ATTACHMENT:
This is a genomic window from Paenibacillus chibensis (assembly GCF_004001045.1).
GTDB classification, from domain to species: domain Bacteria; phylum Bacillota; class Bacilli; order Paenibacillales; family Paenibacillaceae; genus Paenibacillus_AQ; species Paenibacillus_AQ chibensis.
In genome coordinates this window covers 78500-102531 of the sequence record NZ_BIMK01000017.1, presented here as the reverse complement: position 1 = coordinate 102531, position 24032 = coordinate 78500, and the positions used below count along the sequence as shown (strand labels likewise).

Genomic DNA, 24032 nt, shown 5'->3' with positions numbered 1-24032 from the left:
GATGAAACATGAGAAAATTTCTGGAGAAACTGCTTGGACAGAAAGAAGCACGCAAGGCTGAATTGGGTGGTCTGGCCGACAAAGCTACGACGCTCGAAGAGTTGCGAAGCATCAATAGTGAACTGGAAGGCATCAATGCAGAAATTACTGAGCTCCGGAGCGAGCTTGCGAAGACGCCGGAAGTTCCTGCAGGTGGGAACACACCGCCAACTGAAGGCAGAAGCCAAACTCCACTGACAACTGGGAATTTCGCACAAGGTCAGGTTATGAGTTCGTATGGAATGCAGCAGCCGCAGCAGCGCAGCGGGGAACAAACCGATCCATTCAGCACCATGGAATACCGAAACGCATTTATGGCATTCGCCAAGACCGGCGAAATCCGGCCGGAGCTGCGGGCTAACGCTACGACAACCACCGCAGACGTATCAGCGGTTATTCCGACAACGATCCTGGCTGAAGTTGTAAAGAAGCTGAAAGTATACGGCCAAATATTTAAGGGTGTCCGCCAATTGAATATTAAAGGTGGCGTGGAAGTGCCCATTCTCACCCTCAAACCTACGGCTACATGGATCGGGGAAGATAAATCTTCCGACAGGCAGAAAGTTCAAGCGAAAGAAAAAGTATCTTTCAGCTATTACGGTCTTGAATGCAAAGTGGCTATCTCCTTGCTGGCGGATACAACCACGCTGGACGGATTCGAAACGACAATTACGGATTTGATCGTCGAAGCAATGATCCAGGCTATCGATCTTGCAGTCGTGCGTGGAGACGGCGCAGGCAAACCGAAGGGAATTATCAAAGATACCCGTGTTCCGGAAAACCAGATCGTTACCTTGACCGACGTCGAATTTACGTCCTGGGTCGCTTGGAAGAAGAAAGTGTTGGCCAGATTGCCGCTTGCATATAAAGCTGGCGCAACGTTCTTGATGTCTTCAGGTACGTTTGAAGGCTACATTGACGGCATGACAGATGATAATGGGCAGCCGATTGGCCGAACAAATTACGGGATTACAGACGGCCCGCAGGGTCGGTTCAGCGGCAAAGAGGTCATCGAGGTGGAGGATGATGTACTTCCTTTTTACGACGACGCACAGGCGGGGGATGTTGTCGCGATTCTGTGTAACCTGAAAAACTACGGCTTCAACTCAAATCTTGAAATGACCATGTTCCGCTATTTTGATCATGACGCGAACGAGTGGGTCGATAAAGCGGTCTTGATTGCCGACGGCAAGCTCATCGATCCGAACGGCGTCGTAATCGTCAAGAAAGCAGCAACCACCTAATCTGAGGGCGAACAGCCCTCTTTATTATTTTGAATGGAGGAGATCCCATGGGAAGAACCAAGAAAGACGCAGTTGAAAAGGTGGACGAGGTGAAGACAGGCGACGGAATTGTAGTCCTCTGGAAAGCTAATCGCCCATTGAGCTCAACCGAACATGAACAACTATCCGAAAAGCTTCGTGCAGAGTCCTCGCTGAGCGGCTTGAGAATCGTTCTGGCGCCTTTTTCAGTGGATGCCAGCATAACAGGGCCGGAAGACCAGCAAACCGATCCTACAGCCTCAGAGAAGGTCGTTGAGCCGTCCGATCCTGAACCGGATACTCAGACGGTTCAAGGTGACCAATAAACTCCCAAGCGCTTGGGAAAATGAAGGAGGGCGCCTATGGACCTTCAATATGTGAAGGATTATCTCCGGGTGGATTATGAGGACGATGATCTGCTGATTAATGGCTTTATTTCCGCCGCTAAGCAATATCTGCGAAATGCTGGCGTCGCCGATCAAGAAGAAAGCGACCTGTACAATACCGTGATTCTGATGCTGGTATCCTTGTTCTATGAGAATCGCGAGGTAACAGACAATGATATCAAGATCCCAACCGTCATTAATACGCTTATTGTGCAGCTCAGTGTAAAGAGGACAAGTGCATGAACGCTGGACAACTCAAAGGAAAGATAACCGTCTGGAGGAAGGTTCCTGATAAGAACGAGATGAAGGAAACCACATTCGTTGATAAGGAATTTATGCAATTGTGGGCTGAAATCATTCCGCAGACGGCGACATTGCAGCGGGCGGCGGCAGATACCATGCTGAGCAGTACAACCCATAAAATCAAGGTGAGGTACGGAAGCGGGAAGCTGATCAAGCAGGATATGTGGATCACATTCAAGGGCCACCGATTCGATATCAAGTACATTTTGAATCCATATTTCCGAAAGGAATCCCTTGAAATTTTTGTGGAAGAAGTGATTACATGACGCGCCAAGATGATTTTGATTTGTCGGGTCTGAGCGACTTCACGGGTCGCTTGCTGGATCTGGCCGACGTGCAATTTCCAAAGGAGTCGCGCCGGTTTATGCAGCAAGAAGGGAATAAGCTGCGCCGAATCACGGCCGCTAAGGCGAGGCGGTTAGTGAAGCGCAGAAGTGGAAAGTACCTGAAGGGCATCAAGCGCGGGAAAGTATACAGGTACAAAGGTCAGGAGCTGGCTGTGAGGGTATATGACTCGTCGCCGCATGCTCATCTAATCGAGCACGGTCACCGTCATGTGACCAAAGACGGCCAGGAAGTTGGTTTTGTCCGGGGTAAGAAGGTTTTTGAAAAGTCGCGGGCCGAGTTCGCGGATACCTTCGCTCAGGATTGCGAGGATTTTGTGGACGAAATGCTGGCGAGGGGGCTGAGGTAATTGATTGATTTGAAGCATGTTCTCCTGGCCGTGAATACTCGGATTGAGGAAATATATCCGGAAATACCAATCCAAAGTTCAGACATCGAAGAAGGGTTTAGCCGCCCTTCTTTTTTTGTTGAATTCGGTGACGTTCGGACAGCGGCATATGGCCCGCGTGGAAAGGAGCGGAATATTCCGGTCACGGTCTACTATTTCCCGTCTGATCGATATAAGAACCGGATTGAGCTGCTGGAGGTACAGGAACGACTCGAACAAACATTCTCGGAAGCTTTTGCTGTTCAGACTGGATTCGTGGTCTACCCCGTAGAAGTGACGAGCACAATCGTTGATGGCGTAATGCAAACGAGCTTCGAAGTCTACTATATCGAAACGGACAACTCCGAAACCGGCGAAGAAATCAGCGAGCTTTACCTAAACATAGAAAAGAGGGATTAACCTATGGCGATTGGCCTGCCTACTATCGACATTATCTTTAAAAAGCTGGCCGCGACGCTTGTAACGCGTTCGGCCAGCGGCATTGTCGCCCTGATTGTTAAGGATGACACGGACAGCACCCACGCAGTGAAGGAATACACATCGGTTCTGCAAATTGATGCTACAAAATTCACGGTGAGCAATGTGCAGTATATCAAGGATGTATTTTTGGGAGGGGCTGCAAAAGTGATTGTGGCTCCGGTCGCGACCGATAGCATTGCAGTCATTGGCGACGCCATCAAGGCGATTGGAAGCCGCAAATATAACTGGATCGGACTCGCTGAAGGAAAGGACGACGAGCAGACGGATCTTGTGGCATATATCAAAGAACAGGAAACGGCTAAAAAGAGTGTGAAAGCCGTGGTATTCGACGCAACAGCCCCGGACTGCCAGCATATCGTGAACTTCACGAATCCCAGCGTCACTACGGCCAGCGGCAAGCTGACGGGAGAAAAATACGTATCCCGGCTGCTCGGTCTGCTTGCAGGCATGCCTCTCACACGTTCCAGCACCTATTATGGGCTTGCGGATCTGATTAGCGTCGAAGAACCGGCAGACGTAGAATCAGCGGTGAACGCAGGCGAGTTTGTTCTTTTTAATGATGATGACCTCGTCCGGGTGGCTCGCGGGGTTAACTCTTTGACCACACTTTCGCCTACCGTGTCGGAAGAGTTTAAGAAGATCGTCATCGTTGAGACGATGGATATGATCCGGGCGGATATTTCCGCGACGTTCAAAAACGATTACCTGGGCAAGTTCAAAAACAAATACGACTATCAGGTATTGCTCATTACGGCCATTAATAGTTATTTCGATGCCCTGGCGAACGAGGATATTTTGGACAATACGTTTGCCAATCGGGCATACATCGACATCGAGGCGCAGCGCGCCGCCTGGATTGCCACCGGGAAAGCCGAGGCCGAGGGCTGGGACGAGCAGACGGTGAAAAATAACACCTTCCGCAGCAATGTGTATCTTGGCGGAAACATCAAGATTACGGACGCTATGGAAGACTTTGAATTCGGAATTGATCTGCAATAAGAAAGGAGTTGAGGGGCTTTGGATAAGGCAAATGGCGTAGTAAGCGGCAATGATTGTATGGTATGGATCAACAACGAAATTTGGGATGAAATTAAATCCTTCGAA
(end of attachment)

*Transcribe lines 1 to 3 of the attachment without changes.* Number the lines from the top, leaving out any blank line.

This is a genomic window from Paenibacillus chibensis (assembly GCF_004001045.1).
GTDB classification, from domain to species: domain Bacteria; phylum Bacillota; class Bacilli; order Paenibacillales; family Paenibacillaceae; genus Paenibacillus_AQ; species Paenibacillus_AQ chibensis.
In genome coordinates this window covers 78500-102531 of the sequence record NZ_BIMK01000017.1, presented here as the reverse complement: position 1 = coordinate 102531, position 24032 = coordinate 78500, and the positions used below count along the sequence as shown (strand labels likewise).